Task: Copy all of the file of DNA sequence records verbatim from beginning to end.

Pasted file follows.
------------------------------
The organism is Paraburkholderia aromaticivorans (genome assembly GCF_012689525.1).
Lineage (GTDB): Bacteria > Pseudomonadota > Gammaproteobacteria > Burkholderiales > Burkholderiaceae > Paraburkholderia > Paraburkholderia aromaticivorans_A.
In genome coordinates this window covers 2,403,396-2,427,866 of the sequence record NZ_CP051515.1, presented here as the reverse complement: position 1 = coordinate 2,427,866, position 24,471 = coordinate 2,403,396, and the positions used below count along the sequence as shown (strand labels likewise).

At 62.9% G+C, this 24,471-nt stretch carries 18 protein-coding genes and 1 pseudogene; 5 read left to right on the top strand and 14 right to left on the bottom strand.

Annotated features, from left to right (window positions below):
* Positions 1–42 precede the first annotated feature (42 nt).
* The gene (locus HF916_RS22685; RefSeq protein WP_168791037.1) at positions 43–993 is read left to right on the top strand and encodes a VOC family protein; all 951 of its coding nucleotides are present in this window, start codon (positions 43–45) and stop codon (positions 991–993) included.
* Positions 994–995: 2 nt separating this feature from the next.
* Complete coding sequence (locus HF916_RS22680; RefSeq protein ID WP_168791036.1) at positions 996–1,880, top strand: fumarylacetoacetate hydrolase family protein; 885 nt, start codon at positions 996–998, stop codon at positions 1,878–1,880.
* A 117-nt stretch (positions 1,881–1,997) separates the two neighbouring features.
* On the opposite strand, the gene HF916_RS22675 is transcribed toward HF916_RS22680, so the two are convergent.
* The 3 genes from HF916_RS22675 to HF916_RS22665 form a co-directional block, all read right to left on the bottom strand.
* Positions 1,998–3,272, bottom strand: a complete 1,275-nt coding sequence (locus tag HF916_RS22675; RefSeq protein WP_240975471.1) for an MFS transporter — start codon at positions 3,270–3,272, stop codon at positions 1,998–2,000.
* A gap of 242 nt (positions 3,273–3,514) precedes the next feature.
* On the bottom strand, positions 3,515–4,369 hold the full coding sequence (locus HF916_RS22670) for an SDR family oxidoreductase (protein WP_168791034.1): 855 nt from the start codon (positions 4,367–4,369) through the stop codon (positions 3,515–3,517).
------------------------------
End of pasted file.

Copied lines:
The organism is Paraburkholderia aromaticivorans (genome assembly GCF_012689525.1).
Lineage (GTDB): Bacteria > Pseudomonadota > Gammaproteobacteria > Burkholderiales > Burkholderiaceae > Paraburkholderia > Paraburkholderia aromaticivorans_A.
In genome coordinates this window covers 2,403,396-2,427,866 of the sequence record NZ_CP051515.1, presented here as the reverse complement: position 1 = coordinate 2,427,866, position 24,471 = coordinate 2,403,396, and the positions used below count along the sequence as shown (strand labels likewise).

At 62.9% G+C, this 24,471-nt stretch carries 18 protein-coding genes and 1 pseudogene; 5 read left to right on the top strand and 14 right to left on the bottom strand.

Annotated features, from left to right (window positions below):
* Positions 1–42 precede the first annotated feature (42 nt).
* The gene (locus HF916_RS22685; RefSeq protein WP_168791037.1) at positions 43–993 is read left to right on the top strand and encodes a VOC family protein; all 951 of its coding nucleotides are present in this window, start codon (positions 43–45) and stop codon (positions 991–993) included.
* Positions 994–995: 2 nt separating this feature from the next.
* Complete coding sequence (locus HF916_RS22680; RefSeq protein ID WP_168791036.1) at positions 996–1,880, top strand: fumarylacetoacetate hydrolase family protein; 885 nt, start codon at positions 996–998, stop codon at positions 1,878–1,880.
* A 117-nt stretch (positions 1,881–1,997) separates the two neighbouring features.
* On the opposite strand, the gene HF916_RS22675 is transcribed toward HF916_RS22680, so the two are convergent.
* The 3 genes from HF916_RS22675 to HF916_RS22665 form a co-directional block, all read right to left on the bottom strand.
* Positions 1,998–3,272, bottom strand: a complete 1,275-nt coding sequence (locus tag HF916_RS22675; RefSeq protein WP_240975471.1) for an MFS transporter — start codon at positions 3,270–3,272, stop codon at positions 1,998–2,000.
* A gap of 242 nt (positions 3,273–3,514) precedes the next feature.
* On the bottom strand, positions 3,515–4,369 hold the full coding sequence (locus HF916_RS22670) for an SDR family oxidoreductase (protein WP_168791034.1): 855 nt from the start codon (positions 4,367–4,369) through the stop codon (positions 3,515–3,517).